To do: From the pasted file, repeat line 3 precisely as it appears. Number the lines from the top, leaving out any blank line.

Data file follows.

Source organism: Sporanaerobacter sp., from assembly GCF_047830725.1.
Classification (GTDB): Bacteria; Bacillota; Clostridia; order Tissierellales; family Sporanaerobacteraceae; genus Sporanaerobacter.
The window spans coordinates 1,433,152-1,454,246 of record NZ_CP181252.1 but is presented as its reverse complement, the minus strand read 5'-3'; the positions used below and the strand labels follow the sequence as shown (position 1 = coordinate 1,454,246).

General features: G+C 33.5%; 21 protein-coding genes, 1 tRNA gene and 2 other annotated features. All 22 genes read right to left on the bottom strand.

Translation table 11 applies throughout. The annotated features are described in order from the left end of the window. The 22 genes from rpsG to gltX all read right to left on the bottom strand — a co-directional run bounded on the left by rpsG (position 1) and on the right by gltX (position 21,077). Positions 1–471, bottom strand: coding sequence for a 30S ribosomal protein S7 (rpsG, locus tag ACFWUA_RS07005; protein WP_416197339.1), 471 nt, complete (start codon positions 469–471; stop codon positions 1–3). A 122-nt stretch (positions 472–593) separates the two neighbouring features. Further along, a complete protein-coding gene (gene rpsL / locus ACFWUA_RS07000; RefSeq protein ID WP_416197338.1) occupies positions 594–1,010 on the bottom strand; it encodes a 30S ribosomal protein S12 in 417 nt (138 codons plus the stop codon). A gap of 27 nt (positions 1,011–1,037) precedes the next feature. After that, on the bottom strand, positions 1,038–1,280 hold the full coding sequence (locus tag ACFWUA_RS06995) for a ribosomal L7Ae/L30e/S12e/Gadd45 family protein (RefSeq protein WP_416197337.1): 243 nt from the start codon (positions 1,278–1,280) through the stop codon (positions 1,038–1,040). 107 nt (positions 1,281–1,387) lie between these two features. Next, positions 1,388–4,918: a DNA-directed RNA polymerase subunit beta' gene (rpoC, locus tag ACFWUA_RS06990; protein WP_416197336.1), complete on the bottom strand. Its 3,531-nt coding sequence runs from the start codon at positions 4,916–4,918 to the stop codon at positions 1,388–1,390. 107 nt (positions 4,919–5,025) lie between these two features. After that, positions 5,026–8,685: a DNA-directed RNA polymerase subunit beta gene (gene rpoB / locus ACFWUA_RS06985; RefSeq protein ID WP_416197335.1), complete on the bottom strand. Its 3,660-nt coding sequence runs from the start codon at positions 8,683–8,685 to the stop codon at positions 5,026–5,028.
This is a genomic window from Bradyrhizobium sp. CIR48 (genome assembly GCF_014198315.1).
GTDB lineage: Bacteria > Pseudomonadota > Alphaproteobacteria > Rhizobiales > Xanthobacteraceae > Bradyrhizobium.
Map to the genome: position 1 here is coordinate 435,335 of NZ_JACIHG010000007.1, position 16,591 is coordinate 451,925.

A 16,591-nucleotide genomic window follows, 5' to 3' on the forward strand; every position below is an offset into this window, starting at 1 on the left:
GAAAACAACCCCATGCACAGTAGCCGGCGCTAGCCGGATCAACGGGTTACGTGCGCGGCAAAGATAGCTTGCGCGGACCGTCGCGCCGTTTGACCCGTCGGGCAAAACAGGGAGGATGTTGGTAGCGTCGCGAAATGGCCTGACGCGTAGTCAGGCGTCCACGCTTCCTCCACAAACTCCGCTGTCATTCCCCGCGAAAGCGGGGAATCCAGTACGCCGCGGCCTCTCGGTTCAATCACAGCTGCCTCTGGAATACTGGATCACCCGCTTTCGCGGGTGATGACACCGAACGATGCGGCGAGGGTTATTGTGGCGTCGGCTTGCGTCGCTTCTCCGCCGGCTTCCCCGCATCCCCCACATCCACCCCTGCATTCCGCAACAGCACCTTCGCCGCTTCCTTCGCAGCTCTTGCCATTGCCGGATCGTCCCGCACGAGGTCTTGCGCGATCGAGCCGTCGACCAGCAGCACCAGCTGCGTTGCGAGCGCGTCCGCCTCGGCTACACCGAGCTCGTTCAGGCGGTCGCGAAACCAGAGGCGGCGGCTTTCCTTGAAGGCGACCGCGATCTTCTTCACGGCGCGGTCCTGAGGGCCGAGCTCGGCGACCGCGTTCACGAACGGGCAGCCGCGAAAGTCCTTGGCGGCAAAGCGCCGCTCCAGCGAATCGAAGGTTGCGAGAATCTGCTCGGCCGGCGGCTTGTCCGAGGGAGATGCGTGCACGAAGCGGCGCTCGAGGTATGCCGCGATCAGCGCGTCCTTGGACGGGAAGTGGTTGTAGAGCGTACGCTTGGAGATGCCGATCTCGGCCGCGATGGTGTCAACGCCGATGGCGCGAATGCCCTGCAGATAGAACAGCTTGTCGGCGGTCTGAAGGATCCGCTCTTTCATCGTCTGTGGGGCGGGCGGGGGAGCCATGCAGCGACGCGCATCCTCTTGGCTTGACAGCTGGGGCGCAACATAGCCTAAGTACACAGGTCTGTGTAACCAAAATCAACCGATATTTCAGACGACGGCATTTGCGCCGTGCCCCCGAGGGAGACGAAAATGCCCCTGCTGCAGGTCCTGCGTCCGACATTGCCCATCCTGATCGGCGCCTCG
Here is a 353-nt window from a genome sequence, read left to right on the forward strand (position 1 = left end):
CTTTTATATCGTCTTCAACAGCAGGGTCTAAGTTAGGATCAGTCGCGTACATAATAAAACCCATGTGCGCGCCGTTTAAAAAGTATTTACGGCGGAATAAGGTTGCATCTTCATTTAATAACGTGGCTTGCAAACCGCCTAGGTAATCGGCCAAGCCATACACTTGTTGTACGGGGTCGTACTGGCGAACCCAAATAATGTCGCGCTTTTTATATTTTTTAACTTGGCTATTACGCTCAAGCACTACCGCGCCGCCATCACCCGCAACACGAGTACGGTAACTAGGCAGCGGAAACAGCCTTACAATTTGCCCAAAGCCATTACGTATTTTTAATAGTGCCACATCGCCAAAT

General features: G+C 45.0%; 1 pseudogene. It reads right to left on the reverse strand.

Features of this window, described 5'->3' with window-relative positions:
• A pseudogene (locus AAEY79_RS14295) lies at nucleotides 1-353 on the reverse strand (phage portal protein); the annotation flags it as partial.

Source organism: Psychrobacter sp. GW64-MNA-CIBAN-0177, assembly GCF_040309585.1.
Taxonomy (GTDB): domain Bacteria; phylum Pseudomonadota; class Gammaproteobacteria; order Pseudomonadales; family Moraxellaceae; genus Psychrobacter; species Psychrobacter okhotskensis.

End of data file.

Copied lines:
The window spans coordinates 1,433,152-1,454,246 of record NZ_CP181252.1 but is presented as its reverse complement, the minus strand read 5'-3'; the positions used below and the strand labels follow the sequence as shown (position 1 = coordinate 1,454,246).